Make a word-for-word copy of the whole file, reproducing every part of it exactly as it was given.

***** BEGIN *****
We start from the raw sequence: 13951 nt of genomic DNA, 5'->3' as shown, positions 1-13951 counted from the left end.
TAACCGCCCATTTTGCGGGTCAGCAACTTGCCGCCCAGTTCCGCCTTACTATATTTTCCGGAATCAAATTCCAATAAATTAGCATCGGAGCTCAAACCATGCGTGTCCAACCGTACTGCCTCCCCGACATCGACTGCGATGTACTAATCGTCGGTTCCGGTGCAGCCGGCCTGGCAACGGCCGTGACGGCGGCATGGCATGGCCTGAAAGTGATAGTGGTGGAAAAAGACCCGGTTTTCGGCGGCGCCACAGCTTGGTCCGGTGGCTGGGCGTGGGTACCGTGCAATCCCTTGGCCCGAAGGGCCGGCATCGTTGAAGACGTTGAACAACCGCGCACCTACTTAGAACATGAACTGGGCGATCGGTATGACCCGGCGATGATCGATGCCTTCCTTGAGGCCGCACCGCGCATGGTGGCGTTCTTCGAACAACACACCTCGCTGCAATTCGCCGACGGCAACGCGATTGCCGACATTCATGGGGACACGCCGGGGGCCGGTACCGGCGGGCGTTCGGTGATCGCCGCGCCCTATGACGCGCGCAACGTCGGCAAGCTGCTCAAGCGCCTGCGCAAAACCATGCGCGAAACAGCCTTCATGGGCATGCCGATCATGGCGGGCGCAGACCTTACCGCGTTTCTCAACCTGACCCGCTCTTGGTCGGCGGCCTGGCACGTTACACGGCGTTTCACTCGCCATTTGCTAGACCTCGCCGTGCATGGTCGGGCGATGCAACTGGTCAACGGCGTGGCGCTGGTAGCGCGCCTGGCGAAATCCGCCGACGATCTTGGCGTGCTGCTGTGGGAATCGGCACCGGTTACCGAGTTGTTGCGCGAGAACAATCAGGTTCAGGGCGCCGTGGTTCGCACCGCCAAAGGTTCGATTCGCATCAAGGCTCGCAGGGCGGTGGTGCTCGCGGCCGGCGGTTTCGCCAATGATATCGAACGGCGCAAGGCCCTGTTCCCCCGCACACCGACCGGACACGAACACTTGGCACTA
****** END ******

We start from the raw sequence: 13951 nt of genomic DNA, 5'->3' as shown, positions 1-13951 counted from the left end.
TAACCGCCCATTTTGCGGGTCAGCAACTTGCCGCCCAGTTCCGCCTTACTATATTTTCCGGAATCAAATTCCAATAAATTAGCATCGGAGCTCAAACCATGCGTGTCCAACCGTACTGCCTCCCCGACATCGACTGCGATGTACTAATCGTCGGTTCCGGTGCAGCCGGCCTGGCAACGGCCGTGACGGCGGCATGGCATGGCCTGAAAGTGATAGTGGTGGAAAAAGACCCGGTTTTCGGCGGCGCCACAGCTTGGTCCGGTGGCTGGGCGTGGGTACCGTGCAATCCCTTGGCCCGAAGGGCCGGCATCGTTGAAGACGTTGAACAACCGCGCACCTACTTAGAACATGAACTGGGCGATCGGTATGACCCGGCGATGATCGATGCCTTCCTTGAGGCCGCACCGCGCATGGTGGCGTTCTTCGAACAACACACCTCGCTGCAATTCGCCGACGGCAACGCGATTGCCGACATTCATGGGGACACGCCGGGGGCCGGTACCGGCGGGCGTTCGGTGATCGCCGCGCCCTATGACGCGCGCAACGTCGGCAAGCTGCTCAAGCGCCTGCGCAAAACCATGCGCGAAACAGCCTTCATGGGCATGCCGATCATGGCGGGCGCAGACCTTACCGCGTTTCTCAACCTGACCCGCTCTTGGTCGGCGGCCTGGCACGTTACACGGCGTTTCACTCGCCATTTGCTAGACCTCGCCGTGCATGGTCGGGCGATGCAACTGGTCAACGGCGTGGCGCTGGTAGCGCGCCTGGCGAAATCCGCCGACGATCTTGGCGTGCTGCTGTGGGAATCGGCACCGGTTACCGAGTTGTTGCGCGAGAACAATCAGGTTCAGGGCGCCGTGGTTCGCACCGCCAAAGGTTCGATTCGCATCAAGGCTCGCAGGGCGGTGGTGCTCGCGGCCGGCGGTTTCGCCAATGATATCGAACGGCGCAAGGCCCTGTTCCCCCGCACACCGACCGGACACGAACACTTGGCACTA